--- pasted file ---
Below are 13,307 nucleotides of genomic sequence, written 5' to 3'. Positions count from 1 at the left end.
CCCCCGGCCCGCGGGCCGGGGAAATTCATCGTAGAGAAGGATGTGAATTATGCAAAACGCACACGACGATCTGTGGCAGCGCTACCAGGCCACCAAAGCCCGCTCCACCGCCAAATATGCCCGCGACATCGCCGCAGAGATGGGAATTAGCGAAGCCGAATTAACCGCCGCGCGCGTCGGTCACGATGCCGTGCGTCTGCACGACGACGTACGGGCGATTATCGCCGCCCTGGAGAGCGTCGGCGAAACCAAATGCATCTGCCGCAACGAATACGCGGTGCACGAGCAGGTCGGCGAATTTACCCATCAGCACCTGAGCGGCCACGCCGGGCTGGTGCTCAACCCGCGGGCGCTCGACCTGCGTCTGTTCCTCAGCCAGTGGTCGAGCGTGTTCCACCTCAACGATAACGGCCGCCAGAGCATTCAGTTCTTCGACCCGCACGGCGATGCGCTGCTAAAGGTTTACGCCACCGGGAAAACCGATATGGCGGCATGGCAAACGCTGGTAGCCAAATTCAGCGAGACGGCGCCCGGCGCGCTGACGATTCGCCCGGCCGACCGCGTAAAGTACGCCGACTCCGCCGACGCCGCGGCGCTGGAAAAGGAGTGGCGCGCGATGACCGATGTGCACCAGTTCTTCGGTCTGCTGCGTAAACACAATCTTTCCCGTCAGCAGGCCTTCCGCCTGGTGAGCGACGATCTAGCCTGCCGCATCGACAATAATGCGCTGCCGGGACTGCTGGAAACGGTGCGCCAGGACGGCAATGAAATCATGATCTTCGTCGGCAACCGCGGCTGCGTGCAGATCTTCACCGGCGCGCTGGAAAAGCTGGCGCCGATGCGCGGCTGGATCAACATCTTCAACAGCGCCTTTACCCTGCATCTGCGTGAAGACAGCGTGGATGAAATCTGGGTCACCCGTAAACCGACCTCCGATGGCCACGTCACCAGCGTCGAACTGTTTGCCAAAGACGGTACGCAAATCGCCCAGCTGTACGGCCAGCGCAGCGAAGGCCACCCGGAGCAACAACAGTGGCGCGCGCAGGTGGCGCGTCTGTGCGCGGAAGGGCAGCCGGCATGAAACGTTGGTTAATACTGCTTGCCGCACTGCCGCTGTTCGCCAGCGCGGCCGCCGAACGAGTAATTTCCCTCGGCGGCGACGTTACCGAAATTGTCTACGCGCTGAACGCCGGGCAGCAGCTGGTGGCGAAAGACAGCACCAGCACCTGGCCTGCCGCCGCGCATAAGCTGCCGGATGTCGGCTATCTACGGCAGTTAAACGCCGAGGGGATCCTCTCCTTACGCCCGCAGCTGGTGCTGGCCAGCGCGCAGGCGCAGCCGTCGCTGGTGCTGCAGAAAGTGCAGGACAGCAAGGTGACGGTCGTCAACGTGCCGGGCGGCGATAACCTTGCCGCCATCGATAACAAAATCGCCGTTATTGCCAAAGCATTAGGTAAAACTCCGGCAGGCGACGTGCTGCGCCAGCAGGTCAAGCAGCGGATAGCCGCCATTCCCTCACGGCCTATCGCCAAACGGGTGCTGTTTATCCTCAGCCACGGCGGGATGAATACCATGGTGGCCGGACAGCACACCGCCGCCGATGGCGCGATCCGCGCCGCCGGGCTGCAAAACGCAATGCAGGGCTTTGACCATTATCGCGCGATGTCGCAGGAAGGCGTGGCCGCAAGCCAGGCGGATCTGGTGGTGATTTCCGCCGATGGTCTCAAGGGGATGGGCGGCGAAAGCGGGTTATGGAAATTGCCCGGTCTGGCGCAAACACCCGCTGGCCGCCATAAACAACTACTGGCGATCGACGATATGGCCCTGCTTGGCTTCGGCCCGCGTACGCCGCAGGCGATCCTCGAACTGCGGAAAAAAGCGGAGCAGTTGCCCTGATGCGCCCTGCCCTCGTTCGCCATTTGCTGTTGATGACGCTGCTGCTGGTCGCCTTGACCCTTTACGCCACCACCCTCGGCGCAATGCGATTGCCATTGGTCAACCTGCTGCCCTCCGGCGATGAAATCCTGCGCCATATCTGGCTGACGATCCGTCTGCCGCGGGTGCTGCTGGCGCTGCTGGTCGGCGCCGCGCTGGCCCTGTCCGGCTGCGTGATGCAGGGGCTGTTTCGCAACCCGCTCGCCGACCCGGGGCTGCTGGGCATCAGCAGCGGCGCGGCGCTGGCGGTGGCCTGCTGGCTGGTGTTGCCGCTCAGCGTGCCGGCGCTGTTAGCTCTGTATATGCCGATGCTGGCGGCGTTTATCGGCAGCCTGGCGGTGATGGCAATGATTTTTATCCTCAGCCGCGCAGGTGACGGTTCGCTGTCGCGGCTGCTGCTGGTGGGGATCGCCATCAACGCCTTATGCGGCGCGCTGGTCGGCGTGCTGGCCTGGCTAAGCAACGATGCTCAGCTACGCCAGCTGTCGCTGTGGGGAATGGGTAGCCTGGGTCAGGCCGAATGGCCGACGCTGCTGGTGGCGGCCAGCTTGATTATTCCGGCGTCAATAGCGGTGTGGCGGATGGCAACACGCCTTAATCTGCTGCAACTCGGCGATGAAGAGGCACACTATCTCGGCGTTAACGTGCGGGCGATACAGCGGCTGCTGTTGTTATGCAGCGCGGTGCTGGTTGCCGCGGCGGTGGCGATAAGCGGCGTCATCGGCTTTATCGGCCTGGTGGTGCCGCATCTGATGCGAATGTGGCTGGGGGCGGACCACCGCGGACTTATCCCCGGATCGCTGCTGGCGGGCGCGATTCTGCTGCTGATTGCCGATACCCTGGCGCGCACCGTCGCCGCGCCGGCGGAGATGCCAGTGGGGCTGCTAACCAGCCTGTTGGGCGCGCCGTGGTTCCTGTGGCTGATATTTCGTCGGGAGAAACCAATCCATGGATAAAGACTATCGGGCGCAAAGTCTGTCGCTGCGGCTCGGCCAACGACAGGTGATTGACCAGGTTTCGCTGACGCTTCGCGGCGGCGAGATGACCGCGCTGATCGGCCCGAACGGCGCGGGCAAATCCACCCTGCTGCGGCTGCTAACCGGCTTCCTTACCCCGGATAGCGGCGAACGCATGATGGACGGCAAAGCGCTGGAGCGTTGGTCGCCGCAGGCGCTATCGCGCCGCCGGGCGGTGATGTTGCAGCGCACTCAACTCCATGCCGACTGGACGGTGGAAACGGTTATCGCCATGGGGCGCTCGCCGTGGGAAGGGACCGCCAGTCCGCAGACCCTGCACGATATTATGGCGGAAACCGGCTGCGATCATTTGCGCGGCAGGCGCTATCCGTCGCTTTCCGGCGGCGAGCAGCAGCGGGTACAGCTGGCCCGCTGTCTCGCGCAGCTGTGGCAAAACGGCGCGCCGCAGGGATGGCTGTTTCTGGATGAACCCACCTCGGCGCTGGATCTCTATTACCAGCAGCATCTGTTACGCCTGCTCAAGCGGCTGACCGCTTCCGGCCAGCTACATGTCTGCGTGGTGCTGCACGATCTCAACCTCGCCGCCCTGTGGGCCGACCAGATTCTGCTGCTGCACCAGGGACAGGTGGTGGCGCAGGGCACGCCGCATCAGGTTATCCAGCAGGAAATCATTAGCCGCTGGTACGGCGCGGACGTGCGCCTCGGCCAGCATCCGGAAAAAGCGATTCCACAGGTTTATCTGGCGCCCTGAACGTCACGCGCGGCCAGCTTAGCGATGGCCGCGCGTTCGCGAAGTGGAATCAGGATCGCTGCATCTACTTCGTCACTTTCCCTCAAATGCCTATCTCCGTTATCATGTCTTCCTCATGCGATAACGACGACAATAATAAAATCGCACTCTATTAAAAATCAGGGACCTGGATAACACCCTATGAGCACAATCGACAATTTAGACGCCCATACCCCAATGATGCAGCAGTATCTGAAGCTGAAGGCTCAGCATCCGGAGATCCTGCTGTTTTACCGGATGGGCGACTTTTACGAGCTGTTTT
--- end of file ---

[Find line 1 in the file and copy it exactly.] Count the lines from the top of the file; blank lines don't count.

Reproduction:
Below are 13,307 nucleotides of genomic sequence, written 5' to 3'. Positions count from 1 at the left end.